With Tesla now promising 90-second battery swaps, a “recharging” tactic first tried by Shai Agassi’s A Better Place, an Israeli company now in bankruptcy, the long recharging period for electric vehicles may be overcome. Car companies, though, are not the only entities looking for ways to get unplugged.
Presented at the 20th Congress of the “Club des Villes et Territoires Cyclables” in Nice, the Alter Bike is a collaboration of three French companies: Cycleurope, a specialist in bicycles; Pragma Industries, a specialist in hydrogen; and Ventec, a specialist in battery management.
They tout the advantages of this different approach to electrifying two-wheelers – an approach that seems to have applications even in electric flight.
“No more charging time, no need to plug your bike into an electrical outlet! The Alter Bike uses hydrogen in a fuel cell: an existing technology in some cars, it can create electricity while emitting only H2O, in other words water.”
“Refueling” looks like changing an oil filter on a car, twisting a small metal canister from its mount and replacing the spent H2 cartridge with a new one. One needs only carry additional cartridges filled with hydrogen-bearing metal hydrides to extend the electric bicycle’s range, or stop at a shop that carries the cartridges. The cartridges can be refilled and reused multiple times.
To develop such fuel cell vehicles, those in collaboration have had to cook up a number of interesting technological solutions, including “a new breed of hydrogen fuel cells, hydrogen chemical storage in recyclable canisters, as well as hybrid electronic architecture balancing power needs between the Li-ion battery and the hydrogen fuel cell.”
The battery management system (BMS)/motor controller system probably has some interesting protocols, balancing not only the lithium-ion batteries and feeding their energy to the motor but integrating the fuel cell’s contribution.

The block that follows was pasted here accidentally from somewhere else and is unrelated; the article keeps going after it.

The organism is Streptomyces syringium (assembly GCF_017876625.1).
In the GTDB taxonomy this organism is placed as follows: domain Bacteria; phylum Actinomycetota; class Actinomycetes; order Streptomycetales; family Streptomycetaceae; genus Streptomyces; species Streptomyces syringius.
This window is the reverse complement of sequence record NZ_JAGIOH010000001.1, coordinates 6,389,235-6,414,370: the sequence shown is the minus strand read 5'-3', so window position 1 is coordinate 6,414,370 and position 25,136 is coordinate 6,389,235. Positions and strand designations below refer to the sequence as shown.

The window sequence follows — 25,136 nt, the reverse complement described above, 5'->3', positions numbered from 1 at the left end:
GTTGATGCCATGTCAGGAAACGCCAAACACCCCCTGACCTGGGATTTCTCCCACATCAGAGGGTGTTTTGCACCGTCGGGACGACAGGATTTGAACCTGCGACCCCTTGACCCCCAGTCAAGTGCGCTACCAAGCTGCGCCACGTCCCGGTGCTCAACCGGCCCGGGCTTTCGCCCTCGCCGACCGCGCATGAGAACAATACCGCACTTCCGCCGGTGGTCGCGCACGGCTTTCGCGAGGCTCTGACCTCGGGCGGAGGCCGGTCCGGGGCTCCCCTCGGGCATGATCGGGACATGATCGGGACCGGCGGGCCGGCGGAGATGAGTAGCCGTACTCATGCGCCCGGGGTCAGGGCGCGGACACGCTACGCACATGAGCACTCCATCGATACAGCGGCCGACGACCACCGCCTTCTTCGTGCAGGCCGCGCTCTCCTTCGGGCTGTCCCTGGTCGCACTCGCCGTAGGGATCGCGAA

CycleEurope will rent the bikes at first, with retail sales starting sometime in 2016.
Technical details are not abundant in the companies’ press release, but a similar effort in Hawaii using fuel-cell-powered scooters gives some idea of the energy needed to store enough hydrogen in canister form to power a vehicle.
Another threesome in Asia is developing a similar swappable way to keep scooters on the road, and is renting these green machines to tourists in Hawaii and Taiwan. Noted in this blog last year, Aloha Motor Company is a joint venture between Hawaii based H2 Technologies, Taiwan’s Asia Pacific Fuel Cell Technologies and Italy’s ACTA, a manufacturer of hydrogen electrolyzers.
Their video and other documentation show that a one-kilowatt solar photovoltaic array can make the 98 grams of hydrogen needed to drive each scooter 50 miles. The hydrogen is stored safely at low pressure in metal hydride canisters allowing for easy canister swapping in less than two minutes. The 20 Hawaiian scooters use eight “convenient locations for canister swapping.
Because solar power is used to generate the hydrogen all is impeccably green, something not possible when using non-renewable fossil fuels for such generation. The fact that it takes 5 kilowatt hours of electricity to drive a 200-pound (estimated) scooter and rider enables one to make rough calculations about how much energy will be required to make enough H2 to drive a 5,000 pound Tesla S sedan or a 2,600 pound Pipistrel Panthera.
Aviation may yet go through the process of being inspired by bicycle (and scooter) technology as it finds its way into a green future.